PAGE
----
‘Look to the rock from which you were cut
and to the quarry from which you were hewn.’
My kids went back to school this week. This is actually more momentous than it sounds since for the last three years we have been homeschooling.
I loved homeschooling, as much as it challenged and exhausted me, and the kids loved it too. Spontaneous field trips, creative projects, learning history through different disciplines, math drills on the trampoline! You get the idea. However, our family is in the midst of a divorce. The children’s father didn’t want me to continue schooling them at home, and I can no longer afford to.
So as my two walked off down the path last Wednesday, they were as much filled with anticipation and excitement as sadness and anxiety. The first few days have gone relatively well considering all change is hard. However, the grief at changing their style of schooling is going to take a little longer to overcome.
On the first two evenings, my daughter just plain refused to go back. Not because she hated the school, but because she rejects the change. It’s very painful. I’m the safest repository (aka mum) so I got all the heat. At the end of the second evening of exhausting emotion, I said to my sweet, weeping daughter, “You can call me whatever you like. But the truth is I cannot homeschool you any more. I CAN NOT. So, my love, you can either break yourself against this rock, or stand upon it. Either way, it is not going to change.”
Sometimes it sucks to be Mum. I can’t change their new reality, but I can brace them for it. I can stand with them in it and encourage them that – as He always does and though we cannot see it yet – God will turn all of this change around for our good.
And then I walked inside. And poured myself a glass of wine.
All change is a kind of death isn’t it. And Elizabeth Kubler Ross’ five stages of grief apply across the board, no matter the type of death: the loss of a loved one/a friend/a career/a reputation/prosperity/a way of life/an unrealized dream/one’s health. While Kubler Ross avers that no two people grieve in exactly the same way, she pinpointed five emotions that are most commonly experienced in grief:
And we flail against reality in the midst. Like a shipwreck survivor in high seas seeing a rock to climb upon but just wanting to go back to a ship that is no longer there.
One of my true soul mates died last week. And this is exactly how I have been reacting. She lived in Scotland and I am in LA, so I’m finding it hard to even grasp that it’s true. Then I’m angry that such a spectacular human could die so young. Then I’ve been fantasising about how I could have gone to see her if I’d known – and can’t I go now? My sadness has already brought me low and no doubt will last unbearably for a while and then in perpetuity. Even though I will slowly come to accept that she is gone.
Sarah Jane is still in the denial and anger period over school. And so be it. Why should anyone expect her to just snap out of it? There have been some very crappy changes over the past few years and she has every right to respond however vociferously she wishes. I have let her know that I will only be present for the flailing for a certain length of time, but she must make her choice to stand as she is able.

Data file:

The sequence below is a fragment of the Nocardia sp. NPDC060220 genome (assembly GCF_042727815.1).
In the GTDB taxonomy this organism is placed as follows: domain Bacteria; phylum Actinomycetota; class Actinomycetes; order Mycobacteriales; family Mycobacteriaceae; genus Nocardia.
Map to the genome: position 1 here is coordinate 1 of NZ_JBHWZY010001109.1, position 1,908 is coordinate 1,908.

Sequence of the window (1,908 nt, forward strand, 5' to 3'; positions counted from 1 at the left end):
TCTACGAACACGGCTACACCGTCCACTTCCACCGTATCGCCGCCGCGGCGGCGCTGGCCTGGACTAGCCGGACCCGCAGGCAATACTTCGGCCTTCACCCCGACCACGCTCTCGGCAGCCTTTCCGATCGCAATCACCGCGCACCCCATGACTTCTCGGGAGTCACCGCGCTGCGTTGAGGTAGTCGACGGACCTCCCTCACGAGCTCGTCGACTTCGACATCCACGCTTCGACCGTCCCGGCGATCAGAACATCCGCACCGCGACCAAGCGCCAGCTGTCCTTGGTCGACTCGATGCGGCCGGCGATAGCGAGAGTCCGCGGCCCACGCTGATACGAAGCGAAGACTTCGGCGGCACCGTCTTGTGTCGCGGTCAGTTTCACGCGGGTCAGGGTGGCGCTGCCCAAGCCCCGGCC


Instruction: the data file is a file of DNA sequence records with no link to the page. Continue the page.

Truth is a rock. It is hard and unyielding. And it does not change.
For example, death happens. This is true. God didn’t intend us to suffer in this way but, here we are, and He’s given us a hand up onto a Rock that no waves can reach.
I have chosen to stand on that Rock. And that Rock is not an inanimate object or set of rules to live by, but a person. A person I know, chat with, question, hangout with, rail against, and listen to.
And while I’m standing on that rock, I remind myself from whence I came. That I was in the sea. I saw truth but I wanted back on the sinking boat. Until, weary and at the end of my own strength, I spotted the hand extended to me, and I met its owner, and I climbed onto a rock.
This was my journey. Not yours. You have all the same choices I have to make, how you make them is nothing to do with me.
Paul exhorts us to speak the truth in love to those in whom we are in relationship. This doesn’t mean just speaking it anytime even if I think my intention is loving. In my experience, silence can actually be more powerful and loving than anything that could be said. Sometimes your kid has to eat the whole bag of candy and throw up to realize he never wants to do that again, himself. He has discovered something to be true, I didn’t tell him the truth.
I didn’t shield my daughter from the truth of her situation, that could not have been loving. I spoke the truth to her in love, and because I am in a relationship with her which gives me the right to do so. I just pray she stops bashing herself against it soon.
Isn’t all truth that is actually heard founded in relationship? Quite beside the fact that speaking the truth without love invokes a nightmare. It’s a rock, it’s hard and it can HURT LIKE HELL. Not only to the one spoken to but to the speaker themselves.
So here is where this is leading. The story this week about Kim Davis has obviously provoked debate. Not to promote further discussion, but here’s my tuppeny worth. If you understand yourself to be standing safely on a rock (and even if you were on your own turf and not in your place of employment), how can it be constructive (aka loving) to pick up a hard pebble at your feet and hurl it at those whom you consider to be in the sea?
I think I’d prefer to drown or look for a different passing ship, if I were them.